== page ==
Big Brothers Big Sisters shines light on mentoring

Across the nation, mentoring is in the spotlight this month. The importance of mentors, need for more and how to be involved is what National Mentoring Month is all about. Local activities include:

• Saturday: Mentoring Month Fundraiser, Homer High School commons, 5-7 p.m. This is a family-friendly event with food, entertainment, auction and raffle. The first 30 tickets sold receive a free ticket to Homer Council of the Arts “Stepping Out” talent show following the fundraiser. Tickets are $10 per person, $20 for a family of four, free for kids under 5, and available at the Homer Bookstore.

• Jan. 30: BBBS Movie Night: Despicable Me 2, showing at the Homer Theatre, 5:30 p.m. Admission is free, donations to BBBS will be accepted. Some winners of the BBBS writing contest will read their entries before the start of the film.

Throughout the year in Homer, the impact of mentoring can be seen in relationships developed through the Big Brothers Big Sisters program. One of those is the pairing of Big Brother John Shank, a Homer High School junior, with Little Brother Keegan Strong, 9.

Last year, Shank was a foreign exchange student, studying in Istanbul. After returning, he decided being a Big would be “a good opportunity to impact somebody’s life,” said Shank.

Recently, through the efforts of Jenny Martin, BBBS community director in Homer, Shank and Keegan were matched. The two share an interest in sports, with Shank a football player and Keegan playing hockey for the Homer Glacier Kings. With the relationship between the two still new, they meet at Keegan’s school once a week. After three months, they’ll be able to do activities away from school.

“It’s made me think a lot about how I’m viewed by other people and wanting to make sure I’m setting a good example so he’ll say, “Oh, that’s my big brother,” said Shank.

Having a big brother is “fun,” said Keegan. “We usually go outside and play soccer or football. He can make a long throw and I pretty much always catch it.”

Keegan’s father, Kevin, said having a Big is “definitely a benefit” for Keegan. “I think it’s a great program.”

Ginger Moore, Keegan’s mother, agreed.

“He likes John very much and looks forward to being with his Big Brother,” she said.

Susie Malone, a single parent, and her 8-year-old son Casper also are involved in the BBBS program. Susie is the Big of a 9-year-old Little Sister; Casper as the Little Brother of a couple’s match with Bigs Lindsay Wolter and Jedd Fonkert.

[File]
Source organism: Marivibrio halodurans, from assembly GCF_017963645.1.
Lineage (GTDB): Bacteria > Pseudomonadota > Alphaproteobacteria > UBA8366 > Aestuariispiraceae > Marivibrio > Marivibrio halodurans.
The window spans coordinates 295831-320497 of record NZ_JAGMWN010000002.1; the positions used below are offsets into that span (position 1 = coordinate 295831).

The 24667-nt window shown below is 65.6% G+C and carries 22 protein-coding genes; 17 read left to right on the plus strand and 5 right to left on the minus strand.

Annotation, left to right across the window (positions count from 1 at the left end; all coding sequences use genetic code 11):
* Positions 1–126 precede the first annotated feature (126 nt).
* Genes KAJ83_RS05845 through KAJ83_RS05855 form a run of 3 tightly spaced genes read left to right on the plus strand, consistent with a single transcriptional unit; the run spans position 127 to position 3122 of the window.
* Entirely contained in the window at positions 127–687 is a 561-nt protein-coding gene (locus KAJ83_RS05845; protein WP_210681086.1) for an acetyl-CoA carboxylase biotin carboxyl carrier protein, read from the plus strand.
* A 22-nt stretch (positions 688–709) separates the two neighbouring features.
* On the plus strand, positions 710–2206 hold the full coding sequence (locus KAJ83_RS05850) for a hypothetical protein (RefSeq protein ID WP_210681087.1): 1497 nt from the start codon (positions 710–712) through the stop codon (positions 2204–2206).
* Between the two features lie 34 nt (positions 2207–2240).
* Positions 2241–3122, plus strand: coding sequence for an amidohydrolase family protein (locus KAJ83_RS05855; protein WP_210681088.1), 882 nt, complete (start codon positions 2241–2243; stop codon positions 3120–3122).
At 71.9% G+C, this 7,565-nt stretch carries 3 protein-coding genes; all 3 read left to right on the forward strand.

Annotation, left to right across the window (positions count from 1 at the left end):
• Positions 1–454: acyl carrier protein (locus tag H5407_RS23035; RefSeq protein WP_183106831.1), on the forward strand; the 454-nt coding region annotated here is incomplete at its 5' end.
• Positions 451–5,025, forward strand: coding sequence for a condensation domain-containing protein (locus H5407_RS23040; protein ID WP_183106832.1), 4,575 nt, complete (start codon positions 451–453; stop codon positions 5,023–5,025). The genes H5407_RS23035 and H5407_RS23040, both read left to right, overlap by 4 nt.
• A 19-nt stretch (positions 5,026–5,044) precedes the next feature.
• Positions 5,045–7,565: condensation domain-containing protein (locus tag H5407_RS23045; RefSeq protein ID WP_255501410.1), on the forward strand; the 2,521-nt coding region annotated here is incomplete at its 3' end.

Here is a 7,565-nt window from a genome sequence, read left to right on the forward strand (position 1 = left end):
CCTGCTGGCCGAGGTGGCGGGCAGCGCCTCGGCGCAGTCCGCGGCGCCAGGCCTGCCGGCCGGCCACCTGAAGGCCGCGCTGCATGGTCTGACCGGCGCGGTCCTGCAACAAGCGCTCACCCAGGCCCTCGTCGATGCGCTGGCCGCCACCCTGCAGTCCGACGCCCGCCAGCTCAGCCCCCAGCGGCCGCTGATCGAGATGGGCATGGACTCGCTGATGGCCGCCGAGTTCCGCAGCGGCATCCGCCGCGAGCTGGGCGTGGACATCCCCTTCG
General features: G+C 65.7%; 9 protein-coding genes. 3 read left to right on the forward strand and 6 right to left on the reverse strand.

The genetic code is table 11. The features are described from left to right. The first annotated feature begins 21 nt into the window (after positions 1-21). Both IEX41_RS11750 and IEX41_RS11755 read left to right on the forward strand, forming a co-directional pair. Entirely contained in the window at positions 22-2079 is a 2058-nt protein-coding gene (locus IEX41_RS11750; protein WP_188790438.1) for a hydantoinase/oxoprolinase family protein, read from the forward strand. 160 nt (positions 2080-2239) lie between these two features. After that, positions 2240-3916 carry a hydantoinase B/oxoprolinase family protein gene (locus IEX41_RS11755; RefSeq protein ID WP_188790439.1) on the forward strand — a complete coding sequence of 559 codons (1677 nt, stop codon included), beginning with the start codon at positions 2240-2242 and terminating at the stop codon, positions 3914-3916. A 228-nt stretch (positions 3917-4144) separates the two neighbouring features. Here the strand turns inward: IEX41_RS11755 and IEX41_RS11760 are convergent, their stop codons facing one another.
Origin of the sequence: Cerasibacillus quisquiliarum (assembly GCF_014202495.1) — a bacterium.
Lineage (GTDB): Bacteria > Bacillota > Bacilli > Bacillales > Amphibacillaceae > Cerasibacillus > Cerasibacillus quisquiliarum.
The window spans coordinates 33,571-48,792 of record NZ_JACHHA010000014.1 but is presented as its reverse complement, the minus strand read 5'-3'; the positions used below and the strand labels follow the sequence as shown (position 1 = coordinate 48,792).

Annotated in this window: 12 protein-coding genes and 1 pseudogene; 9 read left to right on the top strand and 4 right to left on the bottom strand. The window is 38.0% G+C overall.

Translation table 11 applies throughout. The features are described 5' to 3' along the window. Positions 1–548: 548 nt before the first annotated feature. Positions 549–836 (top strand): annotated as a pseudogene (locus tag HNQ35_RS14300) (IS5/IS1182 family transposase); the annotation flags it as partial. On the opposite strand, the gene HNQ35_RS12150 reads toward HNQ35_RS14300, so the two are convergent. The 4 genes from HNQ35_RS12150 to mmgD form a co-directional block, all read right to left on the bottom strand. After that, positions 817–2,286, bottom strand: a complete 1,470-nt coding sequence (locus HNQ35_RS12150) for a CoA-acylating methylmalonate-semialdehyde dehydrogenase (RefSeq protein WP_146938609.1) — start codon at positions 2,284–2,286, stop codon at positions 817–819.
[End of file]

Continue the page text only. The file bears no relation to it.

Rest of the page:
For Casper, having both a Big Brother and Big Sister is a winning combination, according to his mother.

“It’s a great set-up,” said Malone. “(Fonkert) is a crazy ‘toy’ guy. He has a boat, a snowmachine, a four-wheeler, likes darts, horseshoes and ping-pong. He and Casper went out and got halibut this summer for us, which Casper loved. We ate it all summer.”

The time Casper has spent with Wolter includes other activities, such as snowboarding, exploring Wynn Nature Center, seeing movies at the Alaska Islands and Ocean Visitor Center, hiking.

“Jedd and I do different thing, so our Little gets to hang out with either just me or Jedd or both of us,” said Wolter. “Sometimes we try things outside his comfort zone, like snowboarding. If he likes it, fine; if not, we do something else.”

For Wolter and Fonkert, being Bigs is a way “of seeing the world through a younger person’s eyes, reliving those experiences,” said Wolter, who has heard others say they would be a Big, but don’t have the time.

“I don’t feel that way at all,” she said of the two to five hours they spend with Casper every couple of weeks. “There are ways to make it fit into a schedule so it’s not some time-consuming thing you’re involved in.”

Being a Big is something Wolter highly recommends.

“Talk to Martin and learn more about the program. Make it a New Year’s resolution to mentor a young kid,” said Wolter. “It will make a difference and you’ll get more out of it than you put into it.”

Currently BBBS has 48 matches in Homer, with 12 boys and girls, ages 7-14, on the waiting list. Martin has only to look at her wall to know the program’s importance.

“I take a picture when they get matched and put it on my wall to remind me of why I’m here. I look at those kids and they’re just so happy,” said Martin.

BBBS isn’t the only mentoring program in Homer, said Martin, naming the Pratt Museum and the Kachemak Nordic Ski Club as examples.

“It’s wonderful that our nation and state and local programs recognize that mentors are very vital to communities and the country. We should take a month each year to remember them and say ‘thank you,’” she said.

For more information on Big Brothers Big Sisters in Homer, contact Martin by calling 235-8291 or emailing

McKibben Jackinsky can be reached at mckibben.

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